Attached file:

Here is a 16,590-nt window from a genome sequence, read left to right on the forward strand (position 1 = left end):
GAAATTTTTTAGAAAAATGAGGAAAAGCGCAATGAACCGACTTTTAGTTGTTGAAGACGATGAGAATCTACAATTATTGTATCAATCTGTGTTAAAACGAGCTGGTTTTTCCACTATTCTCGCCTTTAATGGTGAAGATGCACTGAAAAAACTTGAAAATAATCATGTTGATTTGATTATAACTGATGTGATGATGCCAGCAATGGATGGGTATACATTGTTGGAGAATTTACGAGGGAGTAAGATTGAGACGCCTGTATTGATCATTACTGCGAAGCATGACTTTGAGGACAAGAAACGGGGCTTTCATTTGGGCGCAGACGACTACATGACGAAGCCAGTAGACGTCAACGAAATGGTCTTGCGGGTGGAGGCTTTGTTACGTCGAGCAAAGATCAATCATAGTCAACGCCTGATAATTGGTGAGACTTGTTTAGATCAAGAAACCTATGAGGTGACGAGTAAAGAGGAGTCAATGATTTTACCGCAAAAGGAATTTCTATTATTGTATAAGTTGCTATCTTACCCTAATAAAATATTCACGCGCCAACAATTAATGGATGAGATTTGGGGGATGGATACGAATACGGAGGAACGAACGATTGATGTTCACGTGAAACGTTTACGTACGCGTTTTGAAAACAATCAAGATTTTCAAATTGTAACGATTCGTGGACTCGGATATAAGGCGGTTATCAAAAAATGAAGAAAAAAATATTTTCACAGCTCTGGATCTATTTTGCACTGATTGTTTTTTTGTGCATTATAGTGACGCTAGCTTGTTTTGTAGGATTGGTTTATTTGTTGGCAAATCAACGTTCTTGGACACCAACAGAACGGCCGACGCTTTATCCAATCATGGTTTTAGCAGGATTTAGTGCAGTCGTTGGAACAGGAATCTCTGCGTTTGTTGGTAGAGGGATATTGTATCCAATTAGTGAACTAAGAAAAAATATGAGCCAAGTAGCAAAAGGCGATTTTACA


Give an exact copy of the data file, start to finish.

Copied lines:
Here is a 16,590-nt window from a genome sequence, read left to right on the forward strand (position 1 = left end):
GAAATTTTTTAGAAAAATGAGGAAAAGCGCAATGAACCGACTTTTAGTTGTTGAAGACGATGAGAATCTACAATTATTGTATCAATCTGTGTTAAAACGAGCTGGTTTTTCCACTATTCTCGCCTTTAATGGTGAAGATGCACTGAAAAAACTTGAAAATAATCATGTTGATTTGATTATAACTGATGTGATGATGCCAGCAATGGATGGGTATACATTGTTGGAGAATTTACGAGGGAGTAAGATTGAGACGCCTGTATTGATCATTACTGCGAAGCATGACTTTGAGGACAAGAAACGGGGCTTTCATTTGGGCGCAGACGACTACATGACGAAGCCAGTAGACGTCAACGAAATGGTCTTGCGGGTGGAGGCTTTGTTACGTCGAGCAAAGATCAATCATAGTCAACGCCTGATAATTGGTGAGACTTGTTTAGATCAAGAAACCTATGAGGTGACGAGTAAAGAGGAGTCAATGATTTTACCGCAAAAGGAATTTCTATTATTGTATAAGTTGCTATCTTACCCTAATAAAATATTCACGCGCCAACAATTAATGGATGAGATTTGGGGGATGGATACGAATACGGAGGAACGAACGATTGATGTTCACGTGAAACGTTTACGTACGCGTTTTGAAAACAATCAAGATTTTCAAATTGTAACGATTCGTGGACTCGGATATAAGGCGGTTATCAAAAAATGAAGAAAAAAATATTTTCACAGCTCTGGATCTATTTTGCACTGATTGTTTTTTTGTGCATTATAGTGACGCTAGCTTGTTTTGTAGGATTGGTTTATTTGTTGGCAAATCAACGTTCTTGGACACCAACAGAACGGCCGACGCTTTATCCAATCATGGTTTTAGCAGGATTTAGTGCAGTCGTTGGAACAGGAATCTCTGCGTTTGTTGGTAGAGGGATATTGTATCCAATTAGTGAACTAAGAAAAAATATGAGCCAAGTAGCAAAAGGCGATTTTACA